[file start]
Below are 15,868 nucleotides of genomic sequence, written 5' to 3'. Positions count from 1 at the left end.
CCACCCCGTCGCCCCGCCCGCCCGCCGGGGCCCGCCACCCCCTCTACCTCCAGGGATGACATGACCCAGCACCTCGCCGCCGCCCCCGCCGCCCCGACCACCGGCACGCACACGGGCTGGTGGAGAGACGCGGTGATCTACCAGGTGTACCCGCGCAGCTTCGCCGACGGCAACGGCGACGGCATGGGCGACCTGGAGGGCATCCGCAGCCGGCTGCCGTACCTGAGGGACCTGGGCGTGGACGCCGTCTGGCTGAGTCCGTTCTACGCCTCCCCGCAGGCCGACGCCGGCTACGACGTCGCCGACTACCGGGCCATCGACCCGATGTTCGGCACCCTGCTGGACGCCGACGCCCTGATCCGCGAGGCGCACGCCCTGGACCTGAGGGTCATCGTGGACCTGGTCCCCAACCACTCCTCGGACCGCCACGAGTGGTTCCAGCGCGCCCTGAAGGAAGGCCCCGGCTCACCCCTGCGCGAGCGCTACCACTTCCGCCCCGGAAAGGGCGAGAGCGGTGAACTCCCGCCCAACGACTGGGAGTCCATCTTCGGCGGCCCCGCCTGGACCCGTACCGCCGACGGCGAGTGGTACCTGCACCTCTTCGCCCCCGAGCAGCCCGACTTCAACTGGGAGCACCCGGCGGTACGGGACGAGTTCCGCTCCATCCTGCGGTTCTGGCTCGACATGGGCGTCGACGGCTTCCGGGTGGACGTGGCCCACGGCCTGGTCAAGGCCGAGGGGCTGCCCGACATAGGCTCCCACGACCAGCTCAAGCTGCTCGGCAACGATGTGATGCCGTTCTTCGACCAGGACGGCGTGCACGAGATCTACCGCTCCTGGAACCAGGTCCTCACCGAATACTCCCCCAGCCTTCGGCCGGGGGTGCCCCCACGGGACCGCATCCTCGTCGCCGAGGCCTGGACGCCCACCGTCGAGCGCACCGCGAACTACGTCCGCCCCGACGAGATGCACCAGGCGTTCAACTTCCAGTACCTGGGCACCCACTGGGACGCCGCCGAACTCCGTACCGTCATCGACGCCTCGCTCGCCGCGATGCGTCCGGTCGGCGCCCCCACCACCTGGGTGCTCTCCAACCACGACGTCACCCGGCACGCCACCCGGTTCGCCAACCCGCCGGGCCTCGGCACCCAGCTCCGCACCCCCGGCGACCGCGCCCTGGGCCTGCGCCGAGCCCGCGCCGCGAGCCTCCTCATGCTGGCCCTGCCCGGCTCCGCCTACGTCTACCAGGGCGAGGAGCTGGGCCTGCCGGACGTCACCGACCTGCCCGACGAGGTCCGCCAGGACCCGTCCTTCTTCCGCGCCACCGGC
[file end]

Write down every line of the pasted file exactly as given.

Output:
Below are 15,868 nucleotides of genomic sequence, written 5' to 3'. Positions count from 1 at the left end.
CCACCCCGTCGCCCCGCCCGCCCGCCGGGGCCCGCCACCCCCTCTACCTCCAGGGATGACATGACCCAGCACCTCGCCGCCGCCCCCGCCGCCCCGACCACCGGCACGCACACGGGCTGGTGGAGAGACGCGGTGATCTACCAGGTGTACCCGCGCAGCTTCGCCGACGGCAACGGCGACGGCATGGGCGACCTGGAGGGCATCCGCAGCCGGCTGCCGTACCTGAGGGACCTGGGCGTGGACGCCGTCTGGCTGAGTCCGTTCTACGCCTCCCCGCAGGCCGACGCCGGCTACGACGTCGCCGACTACCGGGCCATCGACCCGATGTTCGGCACCCTGCTGGACGCCGACGCCCTGATCCGCGAGGCGCACGCCCTGGACCTGAGGGTCATCGTGGACCTGGTCCCCAACCACTCCTCGGACCGCCACGAGTGGTTCCAGCGCGCCCTGAAGGAAGGCCCCGGCTCACCCCTGCGCGAGCGCTACCACTTCCGCCCCGGAAAGGGCGAGAGCGGTGAACTCCCGCCCAACGACTGGGAGTCCATCTTCGGCGGCCCCGCCTGGACCCGTACCGCCGACGGCGAGTGGTACCTGCACCTCTTCGCCCCCGAGCAGCCCGACTTCAACTGGGAGCACCCGGCGGTACGGGACGAGTTCCGCTCCATCCTGCGGTTCTGGCTCGACATGGGCGTCGACGGCTTCCGGGTGGACGTGGCCCACGGCCTGGTCAAGGCCGAGGGGCTGCCCGACATAGGCTCCCACGACCAGCTCAAGCTGCTCGGCAACGATGTGATGCCGTTCTTCGACCAGGACGGCGTGCACGAGATCTACCGCTCCTGGAACCAGGTCCTCACCGAATACTCCCCCAGCCTTCGGCCGGGGGTGCCCCCACGGGACCGCATCCTCGTCGCCGAGGCCTGGACGCCCACCGTCGAGCGCACCGCGAACTACGTCCGCCCCGACGAGATGCACCAGGCGTTCAACTTCCAGTACCTGGGCACCCACTGGGACGCCGCCGAACTCCGTACCGTCATCGACGCCTCGCTCGCCGCGATGCGTCCGGTCGGCGCCCCCACCACCTGGGTGCTCTCCAACCACGACGTCACCCGGCACGCCACCCGGTTCGCCAACCCGCCGGGCCTCGGCACCCAGCTCCGCACCCCCGGCGACCGCGCCCTGGGCCTGCGCCGAGCCCGCGCCGCGAGCCTCCTCATGCTGGCCCTGCCCGGCTCCGCCTACGTCTACCAGGGCGAGGAGCTGGGCCTGCCGGACGTCACCGACCTGCCCGACGAGGTCCGCCAGGACCCGTCCTTCTTCCGCGCCACCGGC